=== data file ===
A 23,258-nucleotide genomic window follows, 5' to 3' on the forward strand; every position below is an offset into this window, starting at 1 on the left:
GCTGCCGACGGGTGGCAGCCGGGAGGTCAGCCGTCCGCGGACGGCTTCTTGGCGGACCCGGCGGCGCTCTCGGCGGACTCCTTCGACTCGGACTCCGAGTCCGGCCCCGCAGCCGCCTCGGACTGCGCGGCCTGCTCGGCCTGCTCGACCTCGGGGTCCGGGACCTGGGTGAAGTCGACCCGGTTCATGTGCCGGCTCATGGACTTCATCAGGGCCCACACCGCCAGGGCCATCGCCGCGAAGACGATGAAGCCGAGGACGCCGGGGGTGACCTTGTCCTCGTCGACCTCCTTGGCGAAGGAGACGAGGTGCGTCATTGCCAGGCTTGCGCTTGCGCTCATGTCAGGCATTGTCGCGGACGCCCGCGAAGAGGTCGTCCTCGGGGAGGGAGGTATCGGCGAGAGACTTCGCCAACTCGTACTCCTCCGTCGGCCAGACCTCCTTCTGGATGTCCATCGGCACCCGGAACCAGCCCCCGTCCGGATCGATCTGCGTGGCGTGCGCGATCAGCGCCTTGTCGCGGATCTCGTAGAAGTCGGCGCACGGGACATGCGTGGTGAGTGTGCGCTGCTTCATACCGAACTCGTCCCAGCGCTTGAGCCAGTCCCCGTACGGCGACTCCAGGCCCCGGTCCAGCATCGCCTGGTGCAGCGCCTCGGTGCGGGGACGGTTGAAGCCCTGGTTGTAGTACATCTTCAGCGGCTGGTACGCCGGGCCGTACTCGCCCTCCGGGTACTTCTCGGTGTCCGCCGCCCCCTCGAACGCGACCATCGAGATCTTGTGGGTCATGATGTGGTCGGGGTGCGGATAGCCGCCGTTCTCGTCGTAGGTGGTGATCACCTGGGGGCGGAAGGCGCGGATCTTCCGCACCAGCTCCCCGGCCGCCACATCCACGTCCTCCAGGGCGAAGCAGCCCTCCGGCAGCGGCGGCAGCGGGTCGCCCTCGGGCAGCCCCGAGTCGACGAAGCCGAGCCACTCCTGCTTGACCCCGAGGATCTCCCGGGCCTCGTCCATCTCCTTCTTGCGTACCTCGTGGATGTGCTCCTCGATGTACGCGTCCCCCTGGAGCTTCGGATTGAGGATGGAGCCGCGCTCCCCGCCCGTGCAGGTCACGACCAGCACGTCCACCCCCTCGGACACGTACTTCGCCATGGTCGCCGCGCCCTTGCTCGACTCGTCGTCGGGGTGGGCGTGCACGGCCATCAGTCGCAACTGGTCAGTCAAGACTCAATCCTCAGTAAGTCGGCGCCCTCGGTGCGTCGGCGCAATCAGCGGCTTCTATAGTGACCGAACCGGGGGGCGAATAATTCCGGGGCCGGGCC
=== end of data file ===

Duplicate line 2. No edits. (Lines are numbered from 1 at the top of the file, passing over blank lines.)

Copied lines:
GCTGCCGACGGGTGGCAGCCGGGAGGTCAGCCGTCCGCGGACGGCTTCTTGGCGGACCCGGCGGCGCTCTCGGCGGACTCCTTCGACTCGGACTCCGAGTCCGGCCCCGCAGCCGCCTCGGACTGCGCGGCCTGCTCGGCCTGCTCGACCTCGGGGTCCGGGACCTGGGTGAAGTCGACCCGGTTCATGTGCCGGCTCATGGACTTCATCAGGGCCCACACCGCCAGGGCCATCGCCGCGAAGACGATGAAGCCGAGGACGCCGGGGGTGACCTTGTCCTCGTCGACCTCCTTGGCGAAGGAGACGAGGTGCGTCATTGCCAGGCTTGCGCTTGCGCTCATGTCAGGCATTGTCGCGGACGCCCGCGAAGAGGTCGTCCTCGGGGAGGGAGGTATCGGCGAGAGACTTCGCCAACTCGTACTCCTCCGTCGGCCAGACCTCCTTCTGGATGTCCATCGGCACCCGGAACCAGCCCCCGTCCGGATCGATCTGCGTGGCGTGCGCGATCAGCGCCTTGTCGCGGATCTCGTAGAAGTCGGCGCACGGGACATGCGTGGTGAGTGTGCGCTGCTTCATACCGAACTCGTCCCAGCGCTTGAGCCAGTCCCCGTACGGCGACTCCAGGCCCCGGTCCAGCATCGCCTGGTGCAGCGCCTCGGTGCGGGGACGGTTGAAGCCCTGGTTGTAGTACATCTTCAGCGGCTGGTACGCCGGGCCGTACTCGCCCTCCGGGTACTTCTCGGTGTCCGCCGCCCCCTCGAACGCGACCATCGAGATCTTGTGGGTCATGATGTGGTCGGGGTGCGGATAGCCGCCGTTCTCGTCGTAGGTGGTGATCACCTGGGGGCGGAAGGCGCGGATCTTCCGCACCAGCTCCCCGGCCGCCACATCCACGTCCTCCAGGGCGAAGCAGCCCTCCGGCAGCGGCGGCAGCGGGTCGCCCTCGGGCAGCCCCGAGTCGACGAAGCCGAGCCACTCCTGCTTGACCCCGAGGATCTCCCGGGCCTCGTCCATCTCCTTCTTGCGTACCTCGTGGATGTGCTCCTCGATGTACGCGTCCCCCTGGAGCTTCGGATTGAGGATGGAGCCGCGCTCCCCGCCCGTGCAGGTCACGACCAGCACGTCCACCCCCTCGGACACGTACTTCGCCATGGTCGCCGCGCCCTTGCTCGACTCGTCGTCGGGGTGGGCGTGCACGGCCATCAGTCGCAACTGGTCAGTCAAGACTCAATCCTCAGTAAGTCGGCGCCCTCGGTGCGTCGGCGCAATCAGCGGCTTCTATAGTGACCGAACCGGGGGGCGAATAATTCCGGGGCCGGGCC